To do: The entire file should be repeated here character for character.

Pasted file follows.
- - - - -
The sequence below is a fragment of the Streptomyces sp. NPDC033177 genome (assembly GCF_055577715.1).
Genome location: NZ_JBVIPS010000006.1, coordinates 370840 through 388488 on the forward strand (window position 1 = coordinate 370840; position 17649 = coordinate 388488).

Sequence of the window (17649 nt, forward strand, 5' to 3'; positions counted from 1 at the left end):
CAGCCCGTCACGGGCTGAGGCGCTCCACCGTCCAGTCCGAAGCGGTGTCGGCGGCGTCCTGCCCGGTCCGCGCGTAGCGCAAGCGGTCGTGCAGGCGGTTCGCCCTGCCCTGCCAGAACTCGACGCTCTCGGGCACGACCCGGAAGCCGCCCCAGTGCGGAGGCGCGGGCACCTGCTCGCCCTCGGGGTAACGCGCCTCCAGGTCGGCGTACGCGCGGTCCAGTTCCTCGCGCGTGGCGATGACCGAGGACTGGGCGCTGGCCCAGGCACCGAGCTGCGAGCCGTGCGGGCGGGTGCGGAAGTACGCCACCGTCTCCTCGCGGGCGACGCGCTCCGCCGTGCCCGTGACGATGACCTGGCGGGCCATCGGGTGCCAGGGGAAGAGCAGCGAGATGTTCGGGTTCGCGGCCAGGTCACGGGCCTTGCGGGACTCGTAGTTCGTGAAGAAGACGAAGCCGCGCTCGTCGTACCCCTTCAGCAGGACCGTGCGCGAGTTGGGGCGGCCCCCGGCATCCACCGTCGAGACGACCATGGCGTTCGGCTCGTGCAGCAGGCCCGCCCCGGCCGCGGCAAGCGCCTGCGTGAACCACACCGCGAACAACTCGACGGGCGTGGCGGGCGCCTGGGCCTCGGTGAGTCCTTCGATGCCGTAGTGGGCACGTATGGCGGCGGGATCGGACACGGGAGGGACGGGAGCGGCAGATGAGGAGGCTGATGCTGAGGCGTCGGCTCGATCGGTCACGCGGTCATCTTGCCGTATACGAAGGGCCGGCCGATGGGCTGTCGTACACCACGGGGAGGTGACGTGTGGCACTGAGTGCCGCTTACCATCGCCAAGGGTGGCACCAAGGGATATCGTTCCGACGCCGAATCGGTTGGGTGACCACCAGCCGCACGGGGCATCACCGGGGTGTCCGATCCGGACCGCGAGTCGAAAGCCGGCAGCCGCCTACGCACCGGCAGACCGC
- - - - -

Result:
The sequence below is a fragment of the Streptomyces sp. NPDC033177 genome (assembly GCF_055577715.1).
Genome location: NZ_JBVIPS010000006.1, coordinates 370840 through 388488 on the forward strand (window position 1 = coordinate 370840; position 17649 = coordinate 388488).

Sequence of the window (17649 nt, forward strand, 5' to 3'; positions counted from 1 at the left end):
CAGCCCGTCACGGGCTGAGGCGCTCCACCGTCCAGTCCGAAGCGGTGTCGGCGGCGTCCTGCCCGGTCCGCGCGTAGCGCAAGCGGTCGTGCAGGCGGTTCGCCCTGCCCTGCCAGAACTCGACGCTCTCGGGCACGACCCGGAAGCCGCCCCAGTGCGGAGGCGCGGGCACCTGCTCGCCCTCGGGGTAACGCGCCTCCAGGTCGGCGTACGCGCGGTCCAGTTCCTCGCGCGTGGCGATGACCGAGGACTGGGCGCTGGCCCAGGCACCGAGCTGCGAGCCGTGCGGGCGGGTGCGGAAGTACGCCACCGTCTCCTCGCGGGCGACGCGCTCCGCCGTGCCCGTGACGATGACCTGGCGGGCCATCGGGTGCCAGGGGAAGAGCAGCGAGATGTTCGGGTTCGCGGCCAGGTCACGGGCCTTGCGGGACTCGTAGTTCGTGAAGAAGACGAAGCCGCGCTCGTCGTACCCCTTCAGCAGGACCGTGCGCGAGTTGGGGCGGCCCCCGGCATCCACCGTCGAGACGACCATGGCGTTCGGCTCGTGCAGCAGGCCCGCCCCGGCCGCGGCAAGCGCCTGCGTGAACCACACCGCGAACAACTCGACGGGCGTGGCGGGCGCCTGGGCCTCGGTGAGTCCTTCGATGCCGTAGTGGGCACGTATGGCGGCGGGATCGGACACGGGAGGGACGGGAGCGGCAGATGAGGAGGCTGATGCTGAGGCGTCGGCTCGATCGGTCACGCGGTCATCTTGCCGTATACGAAGGGCCGGCCGATGGGCTGTCGTACACCACGGGGAGGTGACGTGTGGCACTGAGTGCCGCTTACCATCGCCAAGGGTGGCACCAAGGGATATCGTTCCGACGCCGAATCGGTTGGGTGACCACCAGCCGCACGGGGCATCACCGGGGTGTCCGATCCGGACCGCGAGTCGAAAGCCGGCAGCCGCCTACGCACCGGCAGACCGC